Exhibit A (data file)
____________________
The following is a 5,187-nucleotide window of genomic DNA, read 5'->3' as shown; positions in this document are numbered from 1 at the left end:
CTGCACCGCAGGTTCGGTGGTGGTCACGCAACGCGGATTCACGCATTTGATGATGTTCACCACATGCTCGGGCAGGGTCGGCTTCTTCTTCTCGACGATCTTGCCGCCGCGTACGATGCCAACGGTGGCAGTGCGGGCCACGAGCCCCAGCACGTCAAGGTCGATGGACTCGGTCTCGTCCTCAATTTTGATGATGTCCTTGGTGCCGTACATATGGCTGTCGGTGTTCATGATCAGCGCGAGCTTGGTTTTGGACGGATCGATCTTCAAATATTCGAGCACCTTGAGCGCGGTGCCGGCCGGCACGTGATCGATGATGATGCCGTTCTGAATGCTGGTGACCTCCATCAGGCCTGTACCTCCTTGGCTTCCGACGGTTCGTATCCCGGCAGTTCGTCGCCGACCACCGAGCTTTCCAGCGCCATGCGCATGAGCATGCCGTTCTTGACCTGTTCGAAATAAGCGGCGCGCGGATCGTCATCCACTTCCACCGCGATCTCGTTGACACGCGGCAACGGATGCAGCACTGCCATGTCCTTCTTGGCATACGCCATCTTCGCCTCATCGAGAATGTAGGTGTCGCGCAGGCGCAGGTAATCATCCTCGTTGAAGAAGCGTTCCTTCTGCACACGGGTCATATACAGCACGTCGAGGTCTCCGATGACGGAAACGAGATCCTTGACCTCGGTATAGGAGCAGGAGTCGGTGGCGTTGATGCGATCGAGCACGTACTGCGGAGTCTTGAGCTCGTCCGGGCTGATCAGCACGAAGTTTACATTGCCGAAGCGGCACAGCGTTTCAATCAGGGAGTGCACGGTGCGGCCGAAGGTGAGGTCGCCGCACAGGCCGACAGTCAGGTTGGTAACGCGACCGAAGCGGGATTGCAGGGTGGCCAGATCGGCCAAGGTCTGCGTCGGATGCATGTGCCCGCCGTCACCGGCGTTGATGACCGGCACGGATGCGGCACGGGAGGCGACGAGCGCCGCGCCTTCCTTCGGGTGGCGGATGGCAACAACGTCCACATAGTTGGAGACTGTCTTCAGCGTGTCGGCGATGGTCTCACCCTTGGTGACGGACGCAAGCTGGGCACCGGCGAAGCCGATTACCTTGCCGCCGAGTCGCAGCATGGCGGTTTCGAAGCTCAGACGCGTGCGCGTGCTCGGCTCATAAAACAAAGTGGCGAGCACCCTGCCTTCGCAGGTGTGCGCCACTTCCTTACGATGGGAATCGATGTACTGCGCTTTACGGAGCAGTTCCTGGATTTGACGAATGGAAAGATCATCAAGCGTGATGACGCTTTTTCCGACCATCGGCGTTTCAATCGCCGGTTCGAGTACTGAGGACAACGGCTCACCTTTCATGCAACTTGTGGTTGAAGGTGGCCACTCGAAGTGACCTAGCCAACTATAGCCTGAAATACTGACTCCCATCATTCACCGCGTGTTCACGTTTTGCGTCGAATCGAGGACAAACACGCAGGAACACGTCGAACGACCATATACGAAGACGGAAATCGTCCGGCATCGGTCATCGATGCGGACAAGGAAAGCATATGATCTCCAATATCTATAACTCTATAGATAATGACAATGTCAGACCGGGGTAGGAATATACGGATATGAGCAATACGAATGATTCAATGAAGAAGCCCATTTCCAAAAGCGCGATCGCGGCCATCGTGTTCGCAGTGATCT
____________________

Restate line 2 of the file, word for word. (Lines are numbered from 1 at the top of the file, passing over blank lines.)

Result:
CTGCACCGCAGGTTCGGTGGTGGTCACGCAACGCGGATTCACGCATTTGATGATGTTCACCACATGCTCGGGCAGGGTCGGCTTCTTCTTCTCGACGATCTTGCCGCCGCGTACGATGCCAACGGTGGCAGTGCGGGCCACGAGCCCCAGCACGTCAAGGTCGATGGACTCGGTCTCGTCCTCAATTTTGATGATGTCCTTGGTGCCGTACATATGGCTGTCGGTGTTCATGATCAGCGCGAGCTTGGTTTTGGACGGATCGATCTTCAAATATTCGAGCACCTTGAGCGCGGTGCCGGCCGGCACGTGATCGATGATGATGCCGTTCTGAATGCTGGTGACCTCCATCAGGCCTGTACCTCCTTGGCTTCCGACGGTTCGTATCCCGGCAGTTCGTCGCCGACCACCGAGCTTTCCAGCGCCATGCGCATGAGCATGCCGTTCTTGACCTGTTCGAAATAAGCGGCGCGCGGATCGTCATCCACTTCCACCGCGATCTCGTTGACACGCGGCAACGGATGCAGCACTGCCATGTCCTTCTTGGCATACGCCATCTTCGCCTCATCGAGAATGTAGGTGTCGCGCAGGCGCAGGTAATCATCCTCGTTGAAGAAGCGTTCCTTCTGCACACGGGTCATATACAGCACGTCGAGGTCTCCGATGACGGAAACGAGATCCTTGACCTCGGTATAGGAGCAGGAGTCGGTGGCGTTGATGCGATCGAGCACGTACTGCGGAGTCTTGAGCTCGTCCGGGCTGATCAGCACGAAGTTTACATTGCCGAAGCGGCACAGCGTTTCAATCAGGGAGTGCACGGTGCGGCCGAAGGTGAGGTCGCCGCACAGGCCGACAGTCAGGTTGGTAACGCGACCGAAGCGGGATTGCAGGGTGGCCAGATCGGCCAAGGTCTGCGTCGGATGCATGTGCCCGCCGTCACCGGCGTTGATGACCGGCACGGATGCGGCACGGGAGGCGACGAGCGCCGCGCCTTCCTTCGGGTGGCGGATGGCAACAACGTCCACATAGTTGGAGACTGTCTTCAGCGTGTCGGCGATGGTCTCACCCTTGGTGACGGACGCAAGCTGGGCACCGGCGAAGCCGATTACCTTGCCGCCGAGTCGCAGCATGGCGGTTTCGAAGCTCAGACGCGTGCGCGTGCTCGGCTCATAAAACAAAGTGGCGAGCACCCTGCCTTCGCAGGTGTGCGCCACTTCCTTACGATGGGAATCGATGTACTGCGCTTTACGGAGCAGTTCCTGGATTTGACGAATGGAAAGATCATCAAGCGTGATGACGCTTTTTCCGACCATCGGCGTTTCAATCGCCGGTTCGAGTACTGAGGACAACGGCTCACCTTTCATGCAACTTGTGGTTGAAGGTGGCCACTCGAAGTGACCTAGCCAACTATAGCCTGAAATACTGACTCCCATCATTCACCGCGTGTTCACGTTTTGCGTCGAATCGAGGACAAACACGCAGGAACACGTCGAACGACCATATACGAAGACGGAAATCGTCCGGCATCGGTCATCGATGCGGACAAGGAAAGCATATGATCTCCAATATCTATAACTCTATAGATAATGACAATGTCAGACCGGGGTAGGAATATACGGATATGAGCAATACGAATGATTCAATGAAGAAGCCCATTTCCAAAAGCGCGATCGCGGCCATCGTGTTCGCAGTGATCT